Who is Required to Have Lead Training and Certifications?

It’s estimated that roughly 87% of homes that were built before 1940 contain lead-based paint. Compound that number with the 67% of homes built between 1940-1959 and the 24% of homes built between 1960-177 — and you have a staggering number of residences with lead contamination issues still present in the United States. 

Millions of homeowners are in danger of lead exposure. Lead flakes, chips, and dust can be a serious contamination problem, which can lead to some fairly devastating symptoms for both children and adults. Lead can be found in a wide range of products and locations. However, for residential and commercial structures, the primary suspect is in lead-based paint. 

Where Can Lead Be Found? 

Unfortunately, we can find lead in a wide variety of places. Older homes and buildings have a far greater chance of lead issues, as they are more likely to have lead-based paint. When disturbed, whether through weathering, crumbling, cracking, or simply over-use (windows, banisters, etc.) lead can break off and become a contamination hazard — especially for children. Lead exposure in children can cause serious developmental delays, along with physiological concerns. In residential or commercial structures, lead is notably an issue for:

  • Stairs
  • Banisters 
  • Handrails
  • Window frames
  • Window sills 
  • Doors
  • Door frames
  • Trimming 

Areas that receive a lot of traffic or movement are more likely to pose a threat, as they are more likely to disturb lead paint over time and cause exposure. Dust, either in the home or outside, can be ingested — therefore causing exposure and illness. Lead in soil or your yard can be an issue as well. Exterior lead-based paint, either on the home or porch, can wear away over time.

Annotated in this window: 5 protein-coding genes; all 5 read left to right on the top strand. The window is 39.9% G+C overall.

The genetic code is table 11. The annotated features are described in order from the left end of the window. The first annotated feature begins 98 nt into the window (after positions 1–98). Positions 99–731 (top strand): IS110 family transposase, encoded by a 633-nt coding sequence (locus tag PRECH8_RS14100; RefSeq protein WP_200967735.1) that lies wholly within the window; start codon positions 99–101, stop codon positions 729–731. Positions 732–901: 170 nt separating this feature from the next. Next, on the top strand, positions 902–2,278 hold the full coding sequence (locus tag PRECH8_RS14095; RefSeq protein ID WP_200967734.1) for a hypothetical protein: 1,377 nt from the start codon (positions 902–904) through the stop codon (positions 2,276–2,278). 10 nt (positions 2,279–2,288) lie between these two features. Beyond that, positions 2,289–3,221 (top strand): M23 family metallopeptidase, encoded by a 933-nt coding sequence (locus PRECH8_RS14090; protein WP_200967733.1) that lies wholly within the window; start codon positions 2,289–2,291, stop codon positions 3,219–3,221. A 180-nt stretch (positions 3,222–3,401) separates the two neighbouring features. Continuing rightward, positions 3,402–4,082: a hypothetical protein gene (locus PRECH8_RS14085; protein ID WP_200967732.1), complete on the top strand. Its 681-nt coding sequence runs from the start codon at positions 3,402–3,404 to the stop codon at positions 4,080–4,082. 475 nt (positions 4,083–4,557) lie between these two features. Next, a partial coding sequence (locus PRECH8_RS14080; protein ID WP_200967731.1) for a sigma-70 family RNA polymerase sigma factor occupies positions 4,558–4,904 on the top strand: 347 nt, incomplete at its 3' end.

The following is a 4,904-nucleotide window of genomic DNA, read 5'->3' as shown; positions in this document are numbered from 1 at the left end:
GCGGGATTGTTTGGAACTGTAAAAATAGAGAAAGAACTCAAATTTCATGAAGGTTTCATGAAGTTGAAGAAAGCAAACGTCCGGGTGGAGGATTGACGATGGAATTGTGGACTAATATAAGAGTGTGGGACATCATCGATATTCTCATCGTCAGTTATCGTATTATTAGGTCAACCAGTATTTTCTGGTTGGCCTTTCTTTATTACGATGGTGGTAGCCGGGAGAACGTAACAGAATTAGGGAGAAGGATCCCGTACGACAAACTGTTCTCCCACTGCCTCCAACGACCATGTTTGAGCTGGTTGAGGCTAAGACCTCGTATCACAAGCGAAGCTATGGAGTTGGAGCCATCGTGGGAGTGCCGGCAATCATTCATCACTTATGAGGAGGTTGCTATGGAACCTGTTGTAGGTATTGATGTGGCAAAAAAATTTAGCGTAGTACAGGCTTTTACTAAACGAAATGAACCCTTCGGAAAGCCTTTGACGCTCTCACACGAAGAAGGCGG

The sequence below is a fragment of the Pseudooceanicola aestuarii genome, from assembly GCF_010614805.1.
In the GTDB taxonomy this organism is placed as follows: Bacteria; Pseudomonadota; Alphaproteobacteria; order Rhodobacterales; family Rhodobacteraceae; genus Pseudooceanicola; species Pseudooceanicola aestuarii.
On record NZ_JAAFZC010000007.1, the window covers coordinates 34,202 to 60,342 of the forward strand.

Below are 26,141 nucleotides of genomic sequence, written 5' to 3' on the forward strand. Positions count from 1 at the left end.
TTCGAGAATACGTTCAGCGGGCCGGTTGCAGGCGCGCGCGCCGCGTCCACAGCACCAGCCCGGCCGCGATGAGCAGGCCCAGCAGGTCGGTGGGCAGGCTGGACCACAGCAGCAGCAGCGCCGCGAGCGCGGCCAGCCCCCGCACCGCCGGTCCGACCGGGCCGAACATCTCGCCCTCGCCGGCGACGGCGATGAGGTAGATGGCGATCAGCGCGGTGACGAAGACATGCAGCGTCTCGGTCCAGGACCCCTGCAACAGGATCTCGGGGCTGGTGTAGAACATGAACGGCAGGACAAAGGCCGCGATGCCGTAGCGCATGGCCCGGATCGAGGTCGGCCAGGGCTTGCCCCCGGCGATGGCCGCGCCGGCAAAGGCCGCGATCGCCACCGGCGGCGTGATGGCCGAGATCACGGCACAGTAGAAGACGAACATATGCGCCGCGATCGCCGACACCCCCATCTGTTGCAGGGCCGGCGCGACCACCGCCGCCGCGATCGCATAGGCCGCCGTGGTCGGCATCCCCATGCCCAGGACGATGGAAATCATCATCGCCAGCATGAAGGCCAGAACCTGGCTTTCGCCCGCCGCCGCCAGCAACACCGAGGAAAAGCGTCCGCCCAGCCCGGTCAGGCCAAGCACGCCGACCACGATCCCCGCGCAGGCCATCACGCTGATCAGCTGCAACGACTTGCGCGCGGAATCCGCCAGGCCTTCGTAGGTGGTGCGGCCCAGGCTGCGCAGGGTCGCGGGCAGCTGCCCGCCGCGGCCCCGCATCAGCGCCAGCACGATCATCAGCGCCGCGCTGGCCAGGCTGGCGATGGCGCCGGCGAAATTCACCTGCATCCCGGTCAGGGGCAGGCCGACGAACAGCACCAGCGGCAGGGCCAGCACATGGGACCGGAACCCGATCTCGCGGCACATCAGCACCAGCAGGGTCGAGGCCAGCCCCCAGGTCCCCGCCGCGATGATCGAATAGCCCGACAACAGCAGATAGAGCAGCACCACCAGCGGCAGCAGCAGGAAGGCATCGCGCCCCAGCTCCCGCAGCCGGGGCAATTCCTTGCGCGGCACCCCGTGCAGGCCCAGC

Another problematic location for lead-based materials is in plumbing, which can cause lead contamination in water sources. Over time, corrosion can cause lead-based plumbing materials to wear away, subsequently exposing water sources to dangerous levels of this toxic material. 

If you’re interested in residential lead safety tips, check out our article “How to Make Your Home Lead Safe” for more information. 

Lead Risks and Contamination Concerns

Lead exposure can have both short-term and long-term effects on the mind and body. Children are especially susceptible to lead contamination; however, that doesn’t mean that they are the only victims of lead exposure. Adults, particularly those with pre-existing conditions, are also high-risk. 

Developmental delays, weight loss, fatigue, seizures, vomiting, nausea, and hearing loss are just a few of the many problems children may face from lead contamination. 

Adults could develop joint and muscle pain, mood disorders, memory difficulties, high blood pressure, and even pregnancy complications such as miscarriages. 

If you’re interested in learning more about lead risks and contamination concerns, take a look at our article: Common Risks Associated With Lead Poisoning.”

Compliance Standards and Enforcement Procedures 

Construction or renovation contractors must provide all occupants of a building with the Environmental Protection Agency (EPA) information regarding the risks of lead and lead contamination. The EPA is responsible for the guidelines and compliance standards that building owners and contractors must abide by to keep occupants safe from lead exposure.